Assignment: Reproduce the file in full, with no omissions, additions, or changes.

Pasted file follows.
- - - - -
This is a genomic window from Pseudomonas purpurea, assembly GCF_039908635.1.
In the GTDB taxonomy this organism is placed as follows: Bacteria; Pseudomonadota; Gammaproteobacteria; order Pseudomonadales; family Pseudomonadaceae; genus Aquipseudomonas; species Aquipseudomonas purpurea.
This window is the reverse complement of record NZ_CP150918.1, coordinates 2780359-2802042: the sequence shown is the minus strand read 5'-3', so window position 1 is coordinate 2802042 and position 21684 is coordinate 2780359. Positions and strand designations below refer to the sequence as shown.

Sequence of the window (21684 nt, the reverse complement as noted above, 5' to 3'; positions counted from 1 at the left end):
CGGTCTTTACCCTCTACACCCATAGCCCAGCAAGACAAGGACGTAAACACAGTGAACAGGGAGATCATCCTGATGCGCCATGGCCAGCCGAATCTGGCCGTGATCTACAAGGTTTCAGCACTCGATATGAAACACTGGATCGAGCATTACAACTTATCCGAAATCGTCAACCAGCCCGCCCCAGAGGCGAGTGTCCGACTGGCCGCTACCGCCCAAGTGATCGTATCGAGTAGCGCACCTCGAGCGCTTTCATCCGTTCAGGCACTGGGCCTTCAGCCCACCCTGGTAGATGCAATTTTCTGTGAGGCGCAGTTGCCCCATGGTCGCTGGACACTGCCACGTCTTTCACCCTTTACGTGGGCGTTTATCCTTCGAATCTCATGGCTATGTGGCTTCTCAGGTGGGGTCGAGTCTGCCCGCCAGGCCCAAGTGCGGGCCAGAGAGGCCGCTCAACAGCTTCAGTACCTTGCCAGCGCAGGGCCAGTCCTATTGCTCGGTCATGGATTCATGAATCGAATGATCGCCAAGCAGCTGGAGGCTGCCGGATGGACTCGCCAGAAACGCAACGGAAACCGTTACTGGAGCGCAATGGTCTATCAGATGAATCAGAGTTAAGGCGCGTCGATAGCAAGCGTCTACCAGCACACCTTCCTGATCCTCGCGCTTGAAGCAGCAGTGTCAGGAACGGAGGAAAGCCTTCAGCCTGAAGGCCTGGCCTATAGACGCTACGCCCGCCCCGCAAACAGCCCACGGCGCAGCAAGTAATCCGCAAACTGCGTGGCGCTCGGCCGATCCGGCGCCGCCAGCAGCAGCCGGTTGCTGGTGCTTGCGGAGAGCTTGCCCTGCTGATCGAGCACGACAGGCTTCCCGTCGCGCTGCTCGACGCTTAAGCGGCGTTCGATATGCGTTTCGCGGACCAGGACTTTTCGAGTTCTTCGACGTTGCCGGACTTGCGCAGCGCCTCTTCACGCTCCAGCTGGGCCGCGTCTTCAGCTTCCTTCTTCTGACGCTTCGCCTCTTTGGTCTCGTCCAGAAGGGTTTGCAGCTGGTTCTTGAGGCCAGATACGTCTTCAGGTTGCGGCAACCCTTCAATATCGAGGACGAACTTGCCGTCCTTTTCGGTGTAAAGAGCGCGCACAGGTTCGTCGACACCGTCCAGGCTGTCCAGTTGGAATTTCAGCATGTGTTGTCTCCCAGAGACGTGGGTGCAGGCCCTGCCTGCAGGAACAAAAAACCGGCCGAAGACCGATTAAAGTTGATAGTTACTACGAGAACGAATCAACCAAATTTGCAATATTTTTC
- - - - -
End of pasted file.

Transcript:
This is a genomic window from Pseudomonas purpurea, assembly GCF_039908635.1.
In the GTDB taxonomy this organism is placed as follows: Bacteria; Pseudomonadota; Gammaproteobacteria; order Pseudomonadales; family Pseudomonadaceae; genus Aquipseudomonas; species Aquipseudomonas purpurea.
This window is the reverse complement of record NZ_CP150918.1, coordinates 2780359-2802042: the sequence shown is the minus strand read 5'-3', so window position 1 is coordinate 2802042 and position 21684 is coordinate 2780359. Positions and strand designations below refer to the sequence as shown.

Sequence of the window (21684 nt, the reverse complement as noted above, 5' to 3'; positions counted from 1 at the left end):
CGGTCTTTACCCTCTACACCCATAGCCCAGCAAGACAAGGACGTAAACACAGTGAACAGGGAGATCATCCTGATGCGCCATGGCCAGCCGAATCTGGCCGTGATCTACAAGGTTTCAGCACTCGATATGAAACACTGGATCGAGCATTACAACTTATCCGAAATCGTCAACCAGCCCGCCCCAGAGGCGAGTGTCCGACTGGCCGCTACCGCCCAAGTGATCGTATCGAGTAGCGCACCTCGAGCGCTTTCATCCGTTCAGGCACTGGGCCTTCAGCCCACCCTGGTAGATGCAATTTTCTGTGAGGCGCAGTTGCCCCATGGTCGCTGGACACTGCCACGTCTTTCACCCTTTACGTGGGCGTTTATCCTTCGAATCTCATGGCTATGTGGCTTCTCAGGTGGGGTCGAGTCTGCCCGCCAGGCCCAAGTGCGGGCCAGAGAGGCCGCTCAACAGCTTCAGTACCTTGCCAGCGCAGGGCCAGTCCTATTGCTCGGTCATGGATTCATGAATCGAATGATCGCCAAGCAGCTGGAGGCTGCCGGATGGACTCGCCAGAAACGCAACGGAAACCGTTACTGGAGCGCAATGGTCTATCAGATGAATCAGAGTTAAGGCGCGTCGATAGCAAGCGTCTACCAGCACACCTTCCTGATCCTCGCGCTTGAAGCAGCAGTGTCAGGAACGGAGGAAAGCCTTCAGCCTGAAGGCCTGGCCTATAGACGCTACGCCCGCCCCGCAAACAGCCCACGGCGCAGCAAGTAATCCGCAAACTGCGTGGCGCTCGGCCGATCCGGCGCCGCCAGCAGCAGCCGGTTGCTGGTGCTTGCGGAGAGCTTGCCCTGCTGATCGAGCACGACAGGCTTCCCGTCGCGCTGCTCGACGCTTAAGCGGCGTTCGATATGCGTTTCGCGGACCAGGACTTTTCGAGTTCTTCGACGTTGCCGGACTTGCGCAGCGCCTCTTCACGCTCCAGCTGGGCCGCGTCTTCAGCTTCCTTCTTCTGACGCTTCGCCTCTTTGGTCTCGTCCAGAAGGGTTTGCAGCTGGTTCTTGAGGCCAGATACGTCTTCAGGTTGCGGCAACCCTTCAATATCGAGGACGAACTTGCCGTCCTTTTCGGTGTAAAGAGCGCGCACAGGTTCGTCGACACCGTCCAGGCTGTCCAGTTGGAATTTCAGCATGTGTTGTCTCCCAGAGACGTGGGTGCAGGCCCTGCCTGCAGGAACAAAAAACCGGCCGAAGACCGATTAAAGTTGATAGTTACTACGAGAACGAATCAACCAAATTTGCAATATTTTTC